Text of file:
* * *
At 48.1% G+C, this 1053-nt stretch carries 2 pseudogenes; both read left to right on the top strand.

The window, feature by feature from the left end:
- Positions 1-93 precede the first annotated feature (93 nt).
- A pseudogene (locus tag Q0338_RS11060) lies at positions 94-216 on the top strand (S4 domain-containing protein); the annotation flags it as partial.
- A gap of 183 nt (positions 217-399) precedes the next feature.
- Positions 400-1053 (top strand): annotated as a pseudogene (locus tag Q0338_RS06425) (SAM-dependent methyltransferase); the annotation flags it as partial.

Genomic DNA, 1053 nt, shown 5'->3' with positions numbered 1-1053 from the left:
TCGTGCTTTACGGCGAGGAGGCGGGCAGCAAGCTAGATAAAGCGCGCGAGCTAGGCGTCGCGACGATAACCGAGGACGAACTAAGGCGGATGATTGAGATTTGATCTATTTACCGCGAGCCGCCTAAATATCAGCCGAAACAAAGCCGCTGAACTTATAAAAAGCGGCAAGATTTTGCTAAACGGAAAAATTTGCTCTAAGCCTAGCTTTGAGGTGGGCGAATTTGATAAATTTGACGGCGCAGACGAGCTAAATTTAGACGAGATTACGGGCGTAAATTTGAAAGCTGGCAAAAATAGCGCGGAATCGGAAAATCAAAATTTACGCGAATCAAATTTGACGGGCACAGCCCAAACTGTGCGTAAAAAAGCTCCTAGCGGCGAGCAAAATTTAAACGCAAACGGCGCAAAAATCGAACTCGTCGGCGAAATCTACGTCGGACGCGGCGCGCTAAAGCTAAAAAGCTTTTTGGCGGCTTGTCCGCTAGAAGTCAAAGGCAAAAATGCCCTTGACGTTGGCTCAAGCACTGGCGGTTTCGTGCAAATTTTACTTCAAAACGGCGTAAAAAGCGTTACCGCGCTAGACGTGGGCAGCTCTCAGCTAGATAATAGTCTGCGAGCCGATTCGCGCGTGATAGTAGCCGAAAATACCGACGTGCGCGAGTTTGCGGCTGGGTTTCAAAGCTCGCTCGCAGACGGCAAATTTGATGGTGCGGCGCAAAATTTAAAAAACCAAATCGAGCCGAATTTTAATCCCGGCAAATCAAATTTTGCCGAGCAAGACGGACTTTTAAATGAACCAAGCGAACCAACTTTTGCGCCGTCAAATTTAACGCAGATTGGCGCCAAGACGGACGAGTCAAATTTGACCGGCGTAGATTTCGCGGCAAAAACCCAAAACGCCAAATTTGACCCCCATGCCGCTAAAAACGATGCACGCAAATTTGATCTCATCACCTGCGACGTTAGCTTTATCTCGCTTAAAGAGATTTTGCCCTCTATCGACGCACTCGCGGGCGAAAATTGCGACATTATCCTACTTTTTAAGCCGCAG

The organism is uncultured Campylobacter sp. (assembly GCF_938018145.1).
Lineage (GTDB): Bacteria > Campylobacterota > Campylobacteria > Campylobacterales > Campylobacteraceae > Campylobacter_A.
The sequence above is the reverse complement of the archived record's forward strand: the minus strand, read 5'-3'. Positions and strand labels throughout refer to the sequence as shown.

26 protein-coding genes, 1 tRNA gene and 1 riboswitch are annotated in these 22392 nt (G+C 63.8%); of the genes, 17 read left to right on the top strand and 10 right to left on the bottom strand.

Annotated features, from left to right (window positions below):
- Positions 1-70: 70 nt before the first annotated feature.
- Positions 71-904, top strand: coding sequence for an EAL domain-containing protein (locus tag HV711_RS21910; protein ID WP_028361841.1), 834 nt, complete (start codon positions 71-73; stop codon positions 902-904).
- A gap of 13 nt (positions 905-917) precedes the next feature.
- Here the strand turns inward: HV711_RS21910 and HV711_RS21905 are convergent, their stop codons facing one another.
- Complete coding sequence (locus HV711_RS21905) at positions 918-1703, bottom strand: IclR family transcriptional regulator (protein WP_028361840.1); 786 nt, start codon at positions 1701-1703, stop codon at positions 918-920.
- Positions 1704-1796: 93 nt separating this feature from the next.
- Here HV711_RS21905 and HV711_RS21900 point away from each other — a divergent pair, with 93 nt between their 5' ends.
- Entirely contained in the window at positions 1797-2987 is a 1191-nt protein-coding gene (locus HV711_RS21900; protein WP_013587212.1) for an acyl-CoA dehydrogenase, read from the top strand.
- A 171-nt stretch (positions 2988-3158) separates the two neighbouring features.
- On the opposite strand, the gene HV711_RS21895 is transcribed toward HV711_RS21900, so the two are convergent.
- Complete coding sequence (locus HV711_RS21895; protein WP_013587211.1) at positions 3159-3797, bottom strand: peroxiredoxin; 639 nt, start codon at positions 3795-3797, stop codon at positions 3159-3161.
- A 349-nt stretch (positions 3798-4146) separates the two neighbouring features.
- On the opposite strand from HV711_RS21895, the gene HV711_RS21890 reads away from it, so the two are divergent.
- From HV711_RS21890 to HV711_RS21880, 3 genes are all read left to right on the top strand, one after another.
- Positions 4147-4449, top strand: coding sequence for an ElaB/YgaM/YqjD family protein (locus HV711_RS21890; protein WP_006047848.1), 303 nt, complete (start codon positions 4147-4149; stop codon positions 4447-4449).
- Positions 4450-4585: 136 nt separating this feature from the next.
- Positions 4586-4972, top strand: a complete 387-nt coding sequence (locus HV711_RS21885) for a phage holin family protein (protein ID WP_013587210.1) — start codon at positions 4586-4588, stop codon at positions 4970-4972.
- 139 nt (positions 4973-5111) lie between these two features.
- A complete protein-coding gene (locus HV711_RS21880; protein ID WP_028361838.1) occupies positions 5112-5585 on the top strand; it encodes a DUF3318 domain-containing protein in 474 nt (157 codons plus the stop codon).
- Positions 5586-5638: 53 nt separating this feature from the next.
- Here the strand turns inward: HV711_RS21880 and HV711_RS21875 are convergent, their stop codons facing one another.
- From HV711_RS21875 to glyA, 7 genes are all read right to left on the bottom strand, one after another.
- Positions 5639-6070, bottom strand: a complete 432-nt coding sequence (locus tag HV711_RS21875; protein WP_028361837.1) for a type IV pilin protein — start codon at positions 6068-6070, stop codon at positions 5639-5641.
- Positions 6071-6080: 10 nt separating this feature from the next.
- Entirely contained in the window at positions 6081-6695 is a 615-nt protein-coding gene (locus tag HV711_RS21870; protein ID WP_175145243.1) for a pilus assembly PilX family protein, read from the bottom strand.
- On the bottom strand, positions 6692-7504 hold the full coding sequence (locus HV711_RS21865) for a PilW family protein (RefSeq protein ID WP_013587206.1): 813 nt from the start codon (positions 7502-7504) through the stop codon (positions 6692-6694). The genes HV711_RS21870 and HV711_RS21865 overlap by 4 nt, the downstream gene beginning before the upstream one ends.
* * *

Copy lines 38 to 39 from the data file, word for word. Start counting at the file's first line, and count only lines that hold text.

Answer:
- Entirely contained in the window at positions 6081-6695 is a 615-nt protein-coding gene (locus tag HV711_RS21870; protein ID WP_175145243.1) for a pilus assembly PilX family protein, read from the bottom strand.
- On the bottom strand, positions 6692-7504 hold the full coding sequence (locus HV711_RS21865) for a PilW family protein (RefSeq protein ID WP_013587206.1): 813 nt from the start codon (positions 7502-7504) through the stop codon (positions 6692-6694). The genes HV711_RS21870 and HV711_RS21865 overlap by 4 nt, the downstream gene beginning before the upstream one ends.